So you’re thinking about getting a puppy or have a puppy, and you’re envisioning being the best dog owner EVER. That means making sure it’s house trained and friendly towards other animals or humans.
You want your puppy to be the go-to pet, full of life, wagging tail, and be fussed over. Well, all this is possible, but it doesn’t just happen on its own.
You have to put the time and effort in to socialize your puppy. Otherwise, if you don’t socialize with your puppy, it could be at risk of becoming aggressive or hostile towards others.
Before we can provide you with any tips on how to socialize your puppy, you must know when to socialize a puppy.
The most crucial period for socialization to start is during your puppy’s first three months. Because in those months, the socialization they experience will sculpt their future and allow them to learn good behaviors and habits to take into adulthood.
Ideally, the socialization should start just before you bring your puppy home from the breeder. When you visit, the breeder will want to handle the puppy gently and allow them to approach visitors easily.
Now you have an idea of when, here are some top tips to help your training.
Handle your puppy from an early age
If a puppy is stimulated from birth and is used to a human’s touch from birth until 5 weeks, it may be more confident. Similarly, they will be able to develop social skills more quickly and adapt to their surroundings.
For this reason, it’s best to buy a puppy from a breeder instead of it being stuffed in a cage in a pet store. The longer a puppy and the more frequent time it has had interacting with other animals, it will be less hostile when growing up.
You must take your puppy on daily walks
Obviously, you can’t take your puppy far until they are fully vaccinated, but you can take them around the perimeter of your house. By simply taking your puppy on a walk each day, you can help them become more comfortable and adapt quicker to the outside world. This slowly allows them to become adjusted to any vehicles passing by, animals or humans.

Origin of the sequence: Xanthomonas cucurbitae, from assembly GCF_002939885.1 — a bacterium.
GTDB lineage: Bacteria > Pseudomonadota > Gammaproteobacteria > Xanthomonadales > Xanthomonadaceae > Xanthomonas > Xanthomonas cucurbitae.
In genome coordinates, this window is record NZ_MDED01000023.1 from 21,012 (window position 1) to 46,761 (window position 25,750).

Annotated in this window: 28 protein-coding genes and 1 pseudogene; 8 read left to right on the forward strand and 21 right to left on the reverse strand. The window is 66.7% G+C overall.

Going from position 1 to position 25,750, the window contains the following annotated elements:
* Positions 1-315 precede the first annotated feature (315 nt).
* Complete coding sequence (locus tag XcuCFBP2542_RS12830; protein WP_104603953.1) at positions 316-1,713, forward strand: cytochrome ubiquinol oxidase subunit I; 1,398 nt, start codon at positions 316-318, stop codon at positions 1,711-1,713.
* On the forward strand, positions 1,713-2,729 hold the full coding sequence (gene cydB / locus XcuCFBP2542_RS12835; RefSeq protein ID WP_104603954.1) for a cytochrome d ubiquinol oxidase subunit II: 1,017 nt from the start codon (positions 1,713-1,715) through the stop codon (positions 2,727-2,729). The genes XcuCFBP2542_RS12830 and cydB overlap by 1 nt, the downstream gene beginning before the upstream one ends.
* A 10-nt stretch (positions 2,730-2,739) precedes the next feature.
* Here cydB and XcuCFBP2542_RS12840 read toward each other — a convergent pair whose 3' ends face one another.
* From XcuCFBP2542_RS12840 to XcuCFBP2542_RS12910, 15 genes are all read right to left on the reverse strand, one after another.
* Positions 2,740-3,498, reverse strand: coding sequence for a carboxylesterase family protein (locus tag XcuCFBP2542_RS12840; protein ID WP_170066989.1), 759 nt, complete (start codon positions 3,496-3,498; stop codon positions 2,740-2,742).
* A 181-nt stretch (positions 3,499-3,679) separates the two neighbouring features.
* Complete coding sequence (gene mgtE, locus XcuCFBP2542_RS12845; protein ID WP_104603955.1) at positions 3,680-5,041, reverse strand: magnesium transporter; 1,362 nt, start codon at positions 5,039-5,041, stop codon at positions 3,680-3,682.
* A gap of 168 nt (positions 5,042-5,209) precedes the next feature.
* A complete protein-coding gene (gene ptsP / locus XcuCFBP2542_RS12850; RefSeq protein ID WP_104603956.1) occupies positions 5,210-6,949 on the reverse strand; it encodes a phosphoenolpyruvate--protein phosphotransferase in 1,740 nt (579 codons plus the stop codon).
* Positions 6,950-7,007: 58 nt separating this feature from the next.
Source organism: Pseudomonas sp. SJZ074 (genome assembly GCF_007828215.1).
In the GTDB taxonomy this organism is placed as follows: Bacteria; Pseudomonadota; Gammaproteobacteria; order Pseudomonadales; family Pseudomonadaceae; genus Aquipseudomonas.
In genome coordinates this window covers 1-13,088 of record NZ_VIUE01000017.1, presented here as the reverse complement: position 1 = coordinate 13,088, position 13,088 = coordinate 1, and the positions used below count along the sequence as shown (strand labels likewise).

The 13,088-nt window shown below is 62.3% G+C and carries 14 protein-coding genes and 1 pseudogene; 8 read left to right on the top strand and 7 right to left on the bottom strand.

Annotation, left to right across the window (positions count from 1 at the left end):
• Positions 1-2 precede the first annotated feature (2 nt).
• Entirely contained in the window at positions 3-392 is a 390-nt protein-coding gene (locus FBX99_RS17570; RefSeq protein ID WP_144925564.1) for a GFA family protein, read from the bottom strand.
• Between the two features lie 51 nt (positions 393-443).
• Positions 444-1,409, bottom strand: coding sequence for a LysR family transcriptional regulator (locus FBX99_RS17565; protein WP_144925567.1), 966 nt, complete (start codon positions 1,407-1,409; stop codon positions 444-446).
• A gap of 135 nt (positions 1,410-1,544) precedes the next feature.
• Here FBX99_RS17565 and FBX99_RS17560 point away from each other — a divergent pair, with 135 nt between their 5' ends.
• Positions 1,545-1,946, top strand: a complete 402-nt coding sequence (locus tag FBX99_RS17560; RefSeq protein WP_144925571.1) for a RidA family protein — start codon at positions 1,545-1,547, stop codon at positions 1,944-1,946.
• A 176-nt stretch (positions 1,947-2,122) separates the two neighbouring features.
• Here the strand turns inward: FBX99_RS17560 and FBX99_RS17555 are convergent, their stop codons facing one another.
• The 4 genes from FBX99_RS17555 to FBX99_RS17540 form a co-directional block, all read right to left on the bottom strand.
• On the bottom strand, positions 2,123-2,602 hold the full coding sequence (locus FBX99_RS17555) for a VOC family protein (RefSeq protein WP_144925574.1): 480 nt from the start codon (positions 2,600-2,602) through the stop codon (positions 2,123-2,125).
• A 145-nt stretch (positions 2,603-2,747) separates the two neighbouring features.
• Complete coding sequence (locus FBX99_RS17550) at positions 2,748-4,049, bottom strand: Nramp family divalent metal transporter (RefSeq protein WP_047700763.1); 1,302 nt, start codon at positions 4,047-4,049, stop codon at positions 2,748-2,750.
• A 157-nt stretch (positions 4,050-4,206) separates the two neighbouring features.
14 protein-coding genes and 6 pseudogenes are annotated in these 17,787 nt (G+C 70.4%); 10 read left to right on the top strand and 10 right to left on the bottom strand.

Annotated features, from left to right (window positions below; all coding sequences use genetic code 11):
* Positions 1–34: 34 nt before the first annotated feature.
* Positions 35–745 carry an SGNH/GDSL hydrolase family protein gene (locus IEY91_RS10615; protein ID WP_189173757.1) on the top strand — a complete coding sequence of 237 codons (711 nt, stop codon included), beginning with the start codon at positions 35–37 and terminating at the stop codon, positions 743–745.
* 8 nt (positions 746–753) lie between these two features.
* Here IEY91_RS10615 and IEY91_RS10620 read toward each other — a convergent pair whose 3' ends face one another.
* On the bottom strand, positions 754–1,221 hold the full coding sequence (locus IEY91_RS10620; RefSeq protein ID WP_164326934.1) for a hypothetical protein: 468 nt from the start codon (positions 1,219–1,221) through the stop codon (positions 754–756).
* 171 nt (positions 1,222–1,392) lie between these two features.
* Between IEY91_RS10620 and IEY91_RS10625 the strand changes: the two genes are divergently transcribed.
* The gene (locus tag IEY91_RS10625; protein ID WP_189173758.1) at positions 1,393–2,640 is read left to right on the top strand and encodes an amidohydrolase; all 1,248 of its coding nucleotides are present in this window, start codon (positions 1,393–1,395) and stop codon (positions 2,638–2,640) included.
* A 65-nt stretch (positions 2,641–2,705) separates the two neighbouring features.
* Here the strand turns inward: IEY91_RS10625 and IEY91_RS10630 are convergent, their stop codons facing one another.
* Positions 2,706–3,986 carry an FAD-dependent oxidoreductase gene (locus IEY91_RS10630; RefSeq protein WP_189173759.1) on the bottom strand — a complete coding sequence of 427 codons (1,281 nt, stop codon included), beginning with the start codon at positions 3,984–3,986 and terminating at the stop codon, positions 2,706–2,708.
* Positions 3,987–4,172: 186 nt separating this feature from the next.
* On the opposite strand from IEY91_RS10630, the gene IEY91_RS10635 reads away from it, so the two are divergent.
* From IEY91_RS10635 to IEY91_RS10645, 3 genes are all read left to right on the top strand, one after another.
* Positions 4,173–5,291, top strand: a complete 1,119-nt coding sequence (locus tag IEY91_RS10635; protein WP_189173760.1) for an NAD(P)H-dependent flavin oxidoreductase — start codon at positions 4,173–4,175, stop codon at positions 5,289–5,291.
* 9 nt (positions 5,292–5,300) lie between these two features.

Allow your puppy to have play dates
We know it can be tempting to take your puppy to a park to see many dogs to help with its socialization skills. But this is not a good idea, your puppy can quickly become overwhelmed by other animals, and it may cause them distress.
The best idea is to allow other dogs to come to your home, i.e., if you have a friend or relative, and bring them over. Similarly, if you want to bring your puppy to a friend’s house.
A playdate allows your puppy to slowly interact and bond in a safe space with other animals, learning behaviors and familiarising themselves slowly.
Let other people in your house play with it
While many dogs see one particular human as their ‘master,’ it does not stop them from bonding to and interacting with other humans. If you live in a house with other family members or housemates, allow them to bond with your puppy.
Let them play with the puppy, feed it and allow it to become acquainted with other people’s touch and presence. Once your puppy has become used to the people in your house and family members, you can slowly introduce it to strangers.
Attend puppy classes